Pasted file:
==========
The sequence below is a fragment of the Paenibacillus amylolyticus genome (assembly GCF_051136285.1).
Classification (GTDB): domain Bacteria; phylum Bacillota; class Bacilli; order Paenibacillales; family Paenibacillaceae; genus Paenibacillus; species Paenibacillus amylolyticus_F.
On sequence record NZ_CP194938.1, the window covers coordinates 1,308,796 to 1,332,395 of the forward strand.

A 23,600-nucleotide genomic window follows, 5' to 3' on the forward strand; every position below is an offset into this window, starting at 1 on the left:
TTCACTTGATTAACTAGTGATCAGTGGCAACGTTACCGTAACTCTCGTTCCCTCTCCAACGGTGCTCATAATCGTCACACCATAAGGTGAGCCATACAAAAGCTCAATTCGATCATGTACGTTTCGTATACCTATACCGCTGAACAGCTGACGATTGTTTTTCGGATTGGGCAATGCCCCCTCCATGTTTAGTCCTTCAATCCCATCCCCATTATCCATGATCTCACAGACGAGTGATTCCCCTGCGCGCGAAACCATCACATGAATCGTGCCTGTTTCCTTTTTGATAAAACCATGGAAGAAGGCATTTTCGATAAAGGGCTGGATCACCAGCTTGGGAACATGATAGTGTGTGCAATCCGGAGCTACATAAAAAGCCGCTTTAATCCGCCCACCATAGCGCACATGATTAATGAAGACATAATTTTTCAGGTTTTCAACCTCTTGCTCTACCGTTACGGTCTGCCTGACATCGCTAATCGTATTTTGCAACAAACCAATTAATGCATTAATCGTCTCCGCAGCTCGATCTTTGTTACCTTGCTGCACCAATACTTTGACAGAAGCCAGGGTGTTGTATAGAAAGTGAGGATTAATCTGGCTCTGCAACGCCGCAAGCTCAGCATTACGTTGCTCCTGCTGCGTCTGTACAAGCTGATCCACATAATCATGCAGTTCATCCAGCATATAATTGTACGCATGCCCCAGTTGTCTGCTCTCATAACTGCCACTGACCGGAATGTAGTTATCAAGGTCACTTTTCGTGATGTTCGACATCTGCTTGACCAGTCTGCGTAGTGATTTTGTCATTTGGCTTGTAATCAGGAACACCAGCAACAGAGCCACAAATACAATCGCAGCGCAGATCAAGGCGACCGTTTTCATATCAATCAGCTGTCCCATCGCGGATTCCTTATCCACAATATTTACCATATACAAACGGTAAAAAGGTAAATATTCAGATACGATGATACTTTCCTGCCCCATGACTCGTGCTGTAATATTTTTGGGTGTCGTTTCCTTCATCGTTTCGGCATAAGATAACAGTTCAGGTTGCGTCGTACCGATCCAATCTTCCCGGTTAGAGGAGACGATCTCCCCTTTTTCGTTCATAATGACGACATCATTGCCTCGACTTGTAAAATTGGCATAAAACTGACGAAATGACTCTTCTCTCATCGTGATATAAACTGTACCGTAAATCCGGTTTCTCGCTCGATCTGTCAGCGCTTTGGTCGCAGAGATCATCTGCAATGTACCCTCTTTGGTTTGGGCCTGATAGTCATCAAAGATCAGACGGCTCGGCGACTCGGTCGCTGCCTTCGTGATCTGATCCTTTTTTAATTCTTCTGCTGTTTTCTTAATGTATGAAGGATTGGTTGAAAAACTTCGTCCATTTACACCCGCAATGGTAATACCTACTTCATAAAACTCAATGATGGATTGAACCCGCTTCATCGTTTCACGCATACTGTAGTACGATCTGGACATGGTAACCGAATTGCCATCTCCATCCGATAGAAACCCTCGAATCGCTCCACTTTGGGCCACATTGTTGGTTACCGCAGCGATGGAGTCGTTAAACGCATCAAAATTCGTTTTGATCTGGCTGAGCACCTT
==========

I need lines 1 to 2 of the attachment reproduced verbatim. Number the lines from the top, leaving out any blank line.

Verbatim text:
The sequence below is a fragment of the Paenibacillus amylolyticus genome (assembly GCF_051136285.1).
Classification (GTDB): domain Bacteria; phylum Bacillota; class Bacilli; order Paenibacillales; family Paenibacillaceae; genus Paenibacillus; species Paenibacillus amylolyticus_F.